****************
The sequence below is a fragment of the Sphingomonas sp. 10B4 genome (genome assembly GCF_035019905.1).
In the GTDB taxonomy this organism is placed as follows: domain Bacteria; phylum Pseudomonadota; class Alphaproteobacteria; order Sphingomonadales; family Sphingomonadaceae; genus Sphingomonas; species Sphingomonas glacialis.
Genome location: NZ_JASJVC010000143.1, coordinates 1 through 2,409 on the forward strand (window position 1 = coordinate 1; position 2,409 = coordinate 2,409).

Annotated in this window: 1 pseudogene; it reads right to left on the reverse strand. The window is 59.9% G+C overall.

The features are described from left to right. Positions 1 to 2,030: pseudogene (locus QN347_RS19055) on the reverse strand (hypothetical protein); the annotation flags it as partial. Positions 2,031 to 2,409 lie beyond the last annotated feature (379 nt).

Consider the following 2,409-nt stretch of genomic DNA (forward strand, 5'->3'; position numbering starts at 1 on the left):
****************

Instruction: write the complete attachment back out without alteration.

The sequence below is a fragment of the Sphingomonas sp. 10B4 genome (genome assembly GCF_035019905.1).
In the GTDB taxonomy this organism is placed as follows: domain Bacteria; phylum Pseudomonadota; class Alphaproteobacteria; order Sphingomonadales; family Sphingomonadaceae; genus Sphingomonas; species Sphingomonas glacialis.
Genome location: NZ_JASJVC010000143.1, coordinates 1 through 2,409 on the forward strand (window position 1 = coordinate 1; position 2,409 = coordinate 2,409).

Annotated in this window: 1 pseudogene; it reads right to left on the reverse strand. The window is 59.9% G+C overall.

The features are described from left to right. Positions 1 to 2,030: pseudogene (locus QN347_RS19055) on the reverse strand (hypothetical protein); the annotation flags it as partial. Positions 2,031 to 2,409 lie beyond the last annotated feature (379 nt).

Consider the following 2,409-nt stretch of genomic DNA (forward strand, 5'->3'; position numbering starts at 1 on the left):